Hyperopia, often called farsightedness, is one of the most wide-spread visual impairments in the United States. About one-fourth of Americans live with hyperopia. Individuals with farsightedness are unable to see things clearly that are close up or nearby. For example, reading or texting on a phone is challenging as these objects appear blurry to those with hyperopia. The severity of hyperopia can range from mild to severe and may lead to other frustrating symptoms that can affect individuals on a daily basis. Luckily, you can choose from a few different treatments to manage your hyperopia and improve your vision. At Cataract & Refractive Institute of Florida, our seasoned ophthalmologist, Dr. James Croley, can perform a comprehensive eye exam and review all of your treatment options. Contact our office in Cape Coral, FL today to schedule your exam.
Symptoms of hyperopia
People who have hyperopia may not even notice it until their close-up vision becomes blurry. The inability to focus on items near the eyes is usually the most dominant evidence of being farsighted. However, undiagnosed hyperopia or mild cases can often lead to eye strain, also known as asthenopia. The consistent strain on the eyes is usually caused by working on certain tasks, like studying, writing, or using the computer. These kinds of activities can cause symptoms, like trigger headaches, dry and aching eyes, and pain in the upper body. Those who currently use corrective lenses for hyperopia but are still experiencing these symptoms are advised to schedule an eye exam to determine if their prescription needs to be changed.
Causes of farsightedness
For the most part, farsightedness is genetic. The blurred near vision of farsightedness is the result of the shape of either the eyeball or of the cornea. If the whole eye is smaller than normal, it reduces the contour of the eye, causing problems with how light hits the retina. Likewise, if the cornea is not round enough, light coming into the eye can't be focused by the retina properly. Typically, hyperopia is present from birth, but children can sometimes grow out of their farsightedness as their eyes keep growing. Hyperopia is often mistaken for presbyopia. Both impairments affect close-up vision, but they are two different issues. Presbyopia refers to reduced close-up vision due to the hardening of the eye’s lens. Presbyopia develops with age and is generally present in those past 40.
"I had a very thorough eye exam with Dr Croley. He is very honest and does not try to "sell" you any procedure that you do not need."- R.T. / Google / Jun 25, 2020
"Doc C and his staff are “the best!”"- C.J. / Google / Jun 23, 2020
"I think Dr. Croley is the best eye Dr. I have ever had. He is very professional and perfect in every way. I wouldn’t even consider any other eye Doctor. He is truly the best."- T.B. / Google / Jun 11, 2020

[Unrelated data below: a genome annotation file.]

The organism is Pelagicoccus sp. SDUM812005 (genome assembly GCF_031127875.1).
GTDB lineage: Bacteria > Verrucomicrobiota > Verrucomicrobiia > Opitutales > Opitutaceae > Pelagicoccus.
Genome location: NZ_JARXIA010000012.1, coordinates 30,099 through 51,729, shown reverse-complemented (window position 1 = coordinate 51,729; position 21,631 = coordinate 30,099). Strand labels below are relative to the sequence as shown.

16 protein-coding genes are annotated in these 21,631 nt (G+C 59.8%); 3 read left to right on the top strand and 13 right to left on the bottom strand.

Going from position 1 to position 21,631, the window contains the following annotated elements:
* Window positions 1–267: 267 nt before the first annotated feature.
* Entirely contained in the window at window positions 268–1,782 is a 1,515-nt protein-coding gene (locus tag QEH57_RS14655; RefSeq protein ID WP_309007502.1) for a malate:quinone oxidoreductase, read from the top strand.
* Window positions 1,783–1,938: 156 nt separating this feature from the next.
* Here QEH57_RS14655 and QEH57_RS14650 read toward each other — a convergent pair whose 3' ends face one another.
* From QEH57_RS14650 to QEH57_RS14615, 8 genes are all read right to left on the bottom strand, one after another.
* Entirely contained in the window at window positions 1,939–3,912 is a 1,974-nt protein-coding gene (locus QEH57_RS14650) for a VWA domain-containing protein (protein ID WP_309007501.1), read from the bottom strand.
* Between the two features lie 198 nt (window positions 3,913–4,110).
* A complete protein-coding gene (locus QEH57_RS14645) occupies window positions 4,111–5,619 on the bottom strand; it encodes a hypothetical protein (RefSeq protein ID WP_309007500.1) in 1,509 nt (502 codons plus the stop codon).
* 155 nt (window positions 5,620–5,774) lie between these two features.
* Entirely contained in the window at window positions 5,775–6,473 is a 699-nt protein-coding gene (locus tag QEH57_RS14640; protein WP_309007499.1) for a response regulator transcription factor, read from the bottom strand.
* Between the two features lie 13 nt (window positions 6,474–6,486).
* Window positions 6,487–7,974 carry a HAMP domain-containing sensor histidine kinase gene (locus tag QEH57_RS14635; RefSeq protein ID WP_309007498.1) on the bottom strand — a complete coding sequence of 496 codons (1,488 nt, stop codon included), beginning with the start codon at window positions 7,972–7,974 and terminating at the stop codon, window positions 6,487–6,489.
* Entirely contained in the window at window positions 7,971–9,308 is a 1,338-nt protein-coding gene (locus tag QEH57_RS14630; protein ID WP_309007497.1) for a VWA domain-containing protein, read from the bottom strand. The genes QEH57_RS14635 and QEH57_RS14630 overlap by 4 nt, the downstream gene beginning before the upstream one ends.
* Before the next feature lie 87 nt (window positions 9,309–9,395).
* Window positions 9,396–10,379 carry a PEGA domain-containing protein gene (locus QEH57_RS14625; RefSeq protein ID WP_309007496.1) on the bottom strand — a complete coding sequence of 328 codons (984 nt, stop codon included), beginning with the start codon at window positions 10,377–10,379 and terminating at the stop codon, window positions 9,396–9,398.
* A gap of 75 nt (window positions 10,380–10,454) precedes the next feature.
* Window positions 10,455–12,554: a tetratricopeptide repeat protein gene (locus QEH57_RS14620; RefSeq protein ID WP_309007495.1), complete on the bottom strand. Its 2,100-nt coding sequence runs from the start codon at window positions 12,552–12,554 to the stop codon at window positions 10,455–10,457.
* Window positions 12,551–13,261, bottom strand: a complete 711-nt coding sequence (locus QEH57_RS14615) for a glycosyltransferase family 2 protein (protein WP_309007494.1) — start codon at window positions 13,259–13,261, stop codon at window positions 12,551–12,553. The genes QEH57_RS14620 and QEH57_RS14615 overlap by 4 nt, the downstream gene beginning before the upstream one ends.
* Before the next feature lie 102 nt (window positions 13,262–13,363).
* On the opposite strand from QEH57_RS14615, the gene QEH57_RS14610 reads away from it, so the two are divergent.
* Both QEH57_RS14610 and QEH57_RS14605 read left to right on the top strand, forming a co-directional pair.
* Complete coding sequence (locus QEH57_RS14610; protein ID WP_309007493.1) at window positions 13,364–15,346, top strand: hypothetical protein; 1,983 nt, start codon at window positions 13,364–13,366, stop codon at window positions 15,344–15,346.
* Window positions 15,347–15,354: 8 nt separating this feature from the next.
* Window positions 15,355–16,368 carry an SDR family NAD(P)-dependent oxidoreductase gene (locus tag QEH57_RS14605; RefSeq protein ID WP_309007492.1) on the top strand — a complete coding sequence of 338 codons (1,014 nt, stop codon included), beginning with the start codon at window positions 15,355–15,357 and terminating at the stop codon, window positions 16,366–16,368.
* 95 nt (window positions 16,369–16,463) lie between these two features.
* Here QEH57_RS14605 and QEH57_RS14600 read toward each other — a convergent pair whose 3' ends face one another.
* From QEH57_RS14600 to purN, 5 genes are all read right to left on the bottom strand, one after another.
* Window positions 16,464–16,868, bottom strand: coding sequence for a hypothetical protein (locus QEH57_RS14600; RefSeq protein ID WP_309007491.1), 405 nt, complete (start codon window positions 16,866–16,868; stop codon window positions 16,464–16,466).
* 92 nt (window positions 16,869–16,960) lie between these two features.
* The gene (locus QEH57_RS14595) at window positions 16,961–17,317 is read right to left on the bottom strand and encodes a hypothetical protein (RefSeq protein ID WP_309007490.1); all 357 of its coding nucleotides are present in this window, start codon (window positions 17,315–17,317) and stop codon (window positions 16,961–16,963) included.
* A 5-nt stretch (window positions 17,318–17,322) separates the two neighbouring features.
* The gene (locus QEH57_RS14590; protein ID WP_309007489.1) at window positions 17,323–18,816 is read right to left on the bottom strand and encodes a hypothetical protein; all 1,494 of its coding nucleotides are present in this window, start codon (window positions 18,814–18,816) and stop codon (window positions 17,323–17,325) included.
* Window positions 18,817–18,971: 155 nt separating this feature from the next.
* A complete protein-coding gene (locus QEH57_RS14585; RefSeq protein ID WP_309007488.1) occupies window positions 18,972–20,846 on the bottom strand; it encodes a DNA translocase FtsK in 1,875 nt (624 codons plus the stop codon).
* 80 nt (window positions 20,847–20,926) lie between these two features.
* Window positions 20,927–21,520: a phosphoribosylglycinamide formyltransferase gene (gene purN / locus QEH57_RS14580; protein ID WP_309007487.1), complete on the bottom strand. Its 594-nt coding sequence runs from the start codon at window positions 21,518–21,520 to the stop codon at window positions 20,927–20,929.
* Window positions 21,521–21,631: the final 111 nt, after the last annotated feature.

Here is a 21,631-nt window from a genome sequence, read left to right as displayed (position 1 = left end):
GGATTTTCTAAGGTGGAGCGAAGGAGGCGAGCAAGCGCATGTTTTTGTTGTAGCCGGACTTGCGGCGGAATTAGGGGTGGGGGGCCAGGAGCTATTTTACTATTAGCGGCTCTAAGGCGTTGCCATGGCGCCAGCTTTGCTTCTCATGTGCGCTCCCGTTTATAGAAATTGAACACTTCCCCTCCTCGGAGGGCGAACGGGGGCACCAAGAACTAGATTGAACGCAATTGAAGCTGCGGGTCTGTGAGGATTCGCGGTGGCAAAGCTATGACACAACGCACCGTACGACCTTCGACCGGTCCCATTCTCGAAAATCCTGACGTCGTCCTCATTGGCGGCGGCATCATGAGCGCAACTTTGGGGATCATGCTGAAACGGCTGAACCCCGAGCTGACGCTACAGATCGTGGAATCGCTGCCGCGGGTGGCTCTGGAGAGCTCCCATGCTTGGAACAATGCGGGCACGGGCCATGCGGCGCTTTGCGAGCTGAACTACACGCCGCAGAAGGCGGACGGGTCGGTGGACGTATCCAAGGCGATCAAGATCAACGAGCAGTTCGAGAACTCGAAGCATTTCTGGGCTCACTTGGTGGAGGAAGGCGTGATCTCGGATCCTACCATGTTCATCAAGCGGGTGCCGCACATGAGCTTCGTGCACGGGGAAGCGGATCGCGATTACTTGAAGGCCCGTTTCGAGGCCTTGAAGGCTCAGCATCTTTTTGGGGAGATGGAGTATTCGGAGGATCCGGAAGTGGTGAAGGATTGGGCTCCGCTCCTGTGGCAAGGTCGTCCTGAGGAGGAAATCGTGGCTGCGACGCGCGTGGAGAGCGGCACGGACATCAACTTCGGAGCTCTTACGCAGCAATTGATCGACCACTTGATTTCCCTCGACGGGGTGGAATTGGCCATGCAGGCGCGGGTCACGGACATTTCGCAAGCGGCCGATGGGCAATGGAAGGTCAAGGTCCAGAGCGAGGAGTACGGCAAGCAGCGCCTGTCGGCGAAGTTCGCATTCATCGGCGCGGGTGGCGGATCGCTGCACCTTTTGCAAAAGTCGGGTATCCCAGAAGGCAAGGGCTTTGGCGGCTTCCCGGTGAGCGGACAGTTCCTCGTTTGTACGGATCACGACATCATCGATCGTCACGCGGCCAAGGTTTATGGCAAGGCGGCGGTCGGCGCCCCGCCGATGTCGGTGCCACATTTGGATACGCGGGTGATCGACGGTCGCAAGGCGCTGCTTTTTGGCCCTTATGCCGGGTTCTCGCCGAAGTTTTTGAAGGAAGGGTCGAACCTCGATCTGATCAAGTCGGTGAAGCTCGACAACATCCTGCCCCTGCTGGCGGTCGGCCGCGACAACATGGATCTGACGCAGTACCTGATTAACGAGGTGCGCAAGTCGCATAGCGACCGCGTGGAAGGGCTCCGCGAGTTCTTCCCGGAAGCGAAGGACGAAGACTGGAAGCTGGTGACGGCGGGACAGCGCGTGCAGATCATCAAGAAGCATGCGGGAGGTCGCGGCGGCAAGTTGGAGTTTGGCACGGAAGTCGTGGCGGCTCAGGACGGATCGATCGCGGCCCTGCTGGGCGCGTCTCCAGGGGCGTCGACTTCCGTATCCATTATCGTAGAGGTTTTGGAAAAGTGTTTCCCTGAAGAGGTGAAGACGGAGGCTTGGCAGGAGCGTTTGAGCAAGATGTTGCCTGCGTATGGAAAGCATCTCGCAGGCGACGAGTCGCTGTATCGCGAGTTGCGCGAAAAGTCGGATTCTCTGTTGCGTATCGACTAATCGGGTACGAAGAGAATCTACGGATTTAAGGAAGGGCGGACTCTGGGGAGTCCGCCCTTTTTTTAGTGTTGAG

"Dr. Croley is very trustworthy"- M.B. / Google / Jun 11, 2020
"Always a pleasure in coming for my appointment. The staff are always so courteous, A CARING OFFICE!"- H.W. / Google / Jun 11, 2020
During your visit at Cataract & Refractive Institute of Florida, Dr. Croley will do a complete eye assessment to check your general eye health. Your assessment will include common vision acuity tests to see if you have any refractive vision impairments, such as farsightedness. The tests we do to determine whether you are farsighted are the same tests performed to determine the presence of nearsightedness. These standard tests almost always involve the person describing how accurately they can make out the lines on an eye chart, plus a couple of tests to establish whether light is being focused on the retinas properly. They are all finished quickly and do not cause any pain. In the event that we detect hyperopia, our staff will then do tests to create an appropriate prescription for your glasses or contacts.
Treatments for hyperopia
Farsightedness is generally treated with prescription glasses or contacts. When determining which option may be best for you, Dr. Croley will also consider your activity level and personal preferences. Typically, Dr. Croley will suggest that you use a combination of both for different activities. Glasses and contact lenses usually provide a dramatic improvement in vision acuity and many patients are often amazed by the change that corrective lenses bring.
GREAT VISION FOR GREAT DAYS
Those who live with hyperopia can struggle with performing simple, daily activities, resulting in frustration and even anxiety. Getting the corrective glasses or contacts necessary to restore your vision can bring about an amazing difference in your general well-being. Visit us at Cataract & Refractive Institute of Florida for your complete eye exam with Dr. James Croley. He has helped numerous Cape Coral, FL residents achieve their most accurate vision. We also have locations in Lehigh Acres and Bonita Springs.